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7) In a medium bowl, sift together the flour, bicarbonate of soda and salt. In a jug, mix together the soured cream, vanilla extract and coffee.

8) On a slow speed, add the dry ingredients to the creamed butter and sugar in alternating additions with the coffee mixture. Once everything has been added, scrape down the sides of the bowl and mix well to form a smooth, even batter.

9) Divide the batter evenly amongst the three prepared tins. Bake for approximately 20-25 minutes or until the sponge bounces back when lightly touched. Remove from the tins and allow to cool completely before frosting.

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10) In a medium saucepan, dissolve the sugar and golden syrup in the water. Bring this to the boil. This must boil, without stirring, until the sugar reaches the soft ball stage (a little bit of the syrup dropped into cold water will form a soft ball). If you have one, use a sugar thermometer to check when it’s ready – it needs to reach 115ºC, 239ºF.

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011 (1024x683)11) Meanwhile, whip up the egg whites with the cream of tartar and vanilla extract. This should be whipped up only until it is just beginning to become white and frothy.

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12) When the syrup is ready, carefully pour it onto the egg whites while the mixer or whisk is on a medium speed, gradually increasing the speed while pouring. Once all the syrup has been added, turn the mixer speed to high and let the meringue whip up. It will become very white and glossy and the bowl will be warm to the touch. Let it continue to mix until the base of the bowl has cooled to lukewarm.

13) Once the sponge layers feels cool to the touch, you can assemble and frost the cake. Place the first layer on a plate or cake card and top with 3-4 tablespoons of meringue frosting. Smooth the frosting out using a palette knife, adding a little more if needed. Sandwich the second layer on top, then add more frosting, followed by the third layer of cake.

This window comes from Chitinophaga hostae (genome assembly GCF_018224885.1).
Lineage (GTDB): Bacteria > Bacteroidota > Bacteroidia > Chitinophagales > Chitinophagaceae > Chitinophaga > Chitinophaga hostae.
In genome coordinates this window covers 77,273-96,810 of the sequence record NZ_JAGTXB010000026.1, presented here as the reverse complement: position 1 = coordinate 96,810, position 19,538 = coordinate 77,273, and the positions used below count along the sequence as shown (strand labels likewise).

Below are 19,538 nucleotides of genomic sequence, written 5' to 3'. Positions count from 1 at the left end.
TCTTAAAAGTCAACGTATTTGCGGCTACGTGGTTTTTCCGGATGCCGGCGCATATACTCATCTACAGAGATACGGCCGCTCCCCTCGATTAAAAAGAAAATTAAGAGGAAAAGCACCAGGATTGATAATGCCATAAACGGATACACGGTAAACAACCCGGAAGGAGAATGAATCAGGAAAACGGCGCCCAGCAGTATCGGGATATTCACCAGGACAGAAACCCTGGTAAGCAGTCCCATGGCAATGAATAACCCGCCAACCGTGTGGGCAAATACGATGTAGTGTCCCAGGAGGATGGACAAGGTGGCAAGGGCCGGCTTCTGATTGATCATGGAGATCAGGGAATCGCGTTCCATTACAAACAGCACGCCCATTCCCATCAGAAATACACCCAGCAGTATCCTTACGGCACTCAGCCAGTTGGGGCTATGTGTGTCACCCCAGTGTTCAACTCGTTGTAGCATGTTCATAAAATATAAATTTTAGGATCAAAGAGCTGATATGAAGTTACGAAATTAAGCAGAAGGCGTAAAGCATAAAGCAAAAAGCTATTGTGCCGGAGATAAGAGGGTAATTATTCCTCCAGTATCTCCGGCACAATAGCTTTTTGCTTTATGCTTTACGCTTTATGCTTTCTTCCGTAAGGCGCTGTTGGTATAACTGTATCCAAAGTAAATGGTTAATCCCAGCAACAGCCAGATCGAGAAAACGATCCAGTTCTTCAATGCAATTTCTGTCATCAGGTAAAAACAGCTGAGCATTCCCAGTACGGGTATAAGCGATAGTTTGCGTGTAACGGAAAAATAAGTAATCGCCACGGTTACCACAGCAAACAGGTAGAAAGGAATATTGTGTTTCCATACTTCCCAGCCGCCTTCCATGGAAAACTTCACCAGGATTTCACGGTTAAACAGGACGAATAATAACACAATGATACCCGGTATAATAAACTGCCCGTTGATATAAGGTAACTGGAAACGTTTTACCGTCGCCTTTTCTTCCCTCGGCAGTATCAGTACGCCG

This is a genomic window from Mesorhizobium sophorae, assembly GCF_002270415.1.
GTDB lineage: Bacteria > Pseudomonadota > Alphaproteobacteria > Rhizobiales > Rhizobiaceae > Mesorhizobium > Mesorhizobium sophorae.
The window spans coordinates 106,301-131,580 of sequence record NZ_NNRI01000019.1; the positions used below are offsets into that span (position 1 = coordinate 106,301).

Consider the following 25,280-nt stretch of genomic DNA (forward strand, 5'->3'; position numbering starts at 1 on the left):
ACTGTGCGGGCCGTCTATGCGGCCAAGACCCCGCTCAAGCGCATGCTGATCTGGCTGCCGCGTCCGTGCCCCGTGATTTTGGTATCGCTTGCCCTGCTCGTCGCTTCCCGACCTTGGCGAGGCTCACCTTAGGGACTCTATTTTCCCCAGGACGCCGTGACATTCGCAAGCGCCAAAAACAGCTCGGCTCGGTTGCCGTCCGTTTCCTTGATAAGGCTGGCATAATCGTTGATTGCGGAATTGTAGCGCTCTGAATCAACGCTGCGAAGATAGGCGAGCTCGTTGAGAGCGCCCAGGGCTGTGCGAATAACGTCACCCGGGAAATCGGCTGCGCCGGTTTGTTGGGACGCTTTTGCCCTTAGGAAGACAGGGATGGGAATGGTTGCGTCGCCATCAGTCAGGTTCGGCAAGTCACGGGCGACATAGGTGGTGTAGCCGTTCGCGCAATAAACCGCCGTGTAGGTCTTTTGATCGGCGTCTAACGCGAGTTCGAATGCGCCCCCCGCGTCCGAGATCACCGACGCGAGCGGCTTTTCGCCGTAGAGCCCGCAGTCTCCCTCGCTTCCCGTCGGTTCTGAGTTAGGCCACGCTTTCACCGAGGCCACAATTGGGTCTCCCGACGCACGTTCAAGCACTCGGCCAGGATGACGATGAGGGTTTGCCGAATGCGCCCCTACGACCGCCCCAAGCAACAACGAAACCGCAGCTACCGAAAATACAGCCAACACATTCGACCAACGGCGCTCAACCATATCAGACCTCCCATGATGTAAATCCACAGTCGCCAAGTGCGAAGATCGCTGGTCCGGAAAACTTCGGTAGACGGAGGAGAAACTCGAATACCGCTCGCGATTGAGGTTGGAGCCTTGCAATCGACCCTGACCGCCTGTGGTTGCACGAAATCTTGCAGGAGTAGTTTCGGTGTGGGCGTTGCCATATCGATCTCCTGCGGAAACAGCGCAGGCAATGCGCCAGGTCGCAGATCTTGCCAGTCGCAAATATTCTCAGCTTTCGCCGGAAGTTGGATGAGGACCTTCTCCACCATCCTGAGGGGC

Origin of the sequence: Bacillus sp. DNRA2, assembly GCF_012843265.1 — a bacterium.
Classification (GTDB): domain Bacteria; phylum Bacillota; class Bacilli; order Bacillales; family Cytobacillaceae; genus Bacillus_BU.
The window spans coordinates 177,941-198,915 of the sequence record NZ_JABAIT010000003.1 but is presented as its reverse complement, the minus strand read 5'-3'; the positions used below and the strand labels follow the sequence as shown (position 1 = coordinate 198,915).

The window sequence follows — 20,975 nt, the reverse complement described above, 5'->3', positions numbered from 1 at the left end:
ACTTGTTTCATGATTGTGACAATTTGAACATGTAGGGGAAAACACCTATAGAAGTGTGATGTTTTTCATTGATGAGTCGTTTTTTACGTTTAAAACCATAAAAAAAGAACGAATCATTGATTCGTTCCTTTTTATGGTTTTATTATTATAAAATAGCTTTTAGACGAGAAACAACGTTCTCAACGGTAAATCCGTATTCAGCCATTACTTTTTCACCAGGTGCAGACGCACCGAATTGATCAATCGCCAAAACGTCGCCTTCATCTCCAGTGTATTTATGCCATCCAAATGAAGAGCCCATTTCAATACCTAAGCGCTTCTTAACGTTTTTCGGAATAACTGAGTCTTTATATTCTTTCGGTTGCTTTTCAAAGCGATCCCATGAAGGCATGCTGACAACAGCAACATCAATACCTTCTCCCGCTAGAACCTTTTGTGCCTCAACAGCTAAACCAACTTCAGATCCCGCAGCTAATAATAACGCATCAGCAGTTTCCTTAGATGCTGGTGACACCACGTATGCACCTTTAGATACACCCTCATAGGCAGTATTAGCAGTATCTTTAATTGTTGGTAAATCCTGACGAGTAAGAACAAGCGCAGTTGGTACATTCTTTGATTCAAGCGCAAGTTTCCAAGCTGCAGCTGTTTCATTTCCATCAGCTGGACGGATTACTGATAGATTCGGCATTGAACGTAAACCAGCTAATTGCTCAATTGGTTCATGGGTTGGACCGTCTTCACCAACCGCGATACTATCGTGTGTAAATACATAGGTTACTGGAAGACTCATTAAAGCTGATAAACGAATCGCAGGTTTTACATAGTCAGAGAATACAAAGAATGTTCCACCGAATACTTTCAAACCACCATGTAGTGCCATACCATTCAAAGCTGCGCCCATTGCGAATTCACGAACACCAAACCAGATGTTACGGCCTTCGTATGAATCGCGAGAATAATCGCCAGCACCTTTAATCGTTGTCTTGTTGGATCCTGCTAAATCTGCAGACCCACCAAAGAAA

14) Next frost the sides and top of the cake, covering it completely so that no sponge is showing.

15) Carefully peel the plastic off the chocolate disk and place the disk on the top of the cake to finish. If the chocolate disk breaks, this is absolutely not a problem – just break it into more pieces and decorate it with these.

Chocolate cake with vanilla meringue frosting

As you can see the frosting didn’t turn out as well as I’d hoped, rather it dissolved into the cake. The first time I made it the syrup was far too runny and make the egg mixture too runny to create a frosting. The second time I did it, it turned out much better however I didn’t make enough of it and therefore it didn’t cover the cake. Thankfully it still tasted nice, added extra flavour to the cake and although it didm;t cover the cake completely it created a sketchy art effect.

I was quite aware that the cake didn’t look my best however I just simply didn’t have enough time or enough ingredients left in the house to add to the mixture for the frosting. It just so happened as well that on this cake club event we had a photographer from the local paper down to take pictures and she wanted individual pictures of us with our cakes. Well, when I discovered this I thought, no chance, however it turned out to be good fun and look we made it in the paper!!

Camden Clandestine Cake Club A few typos such as the number of people who attended (imagine that many cakes!) and also the event isn’t particularly secret but nevertheless it was a lovely surprise to find our club in the paper and it just shows the talented bakers in our club!

This cake club, although featured heavily with chocolate cake, was really lovely and had such a wonderful theme. Jelena’s huge cake cut beautifully to display her incredible layers inside and overall the taste of the cakes were so varied, I can’t wait until Autumn Harvest theme next month, can you believe it’s September already! At least cake will get us through the nights when it starts to get dark and many other nights too I’m sure!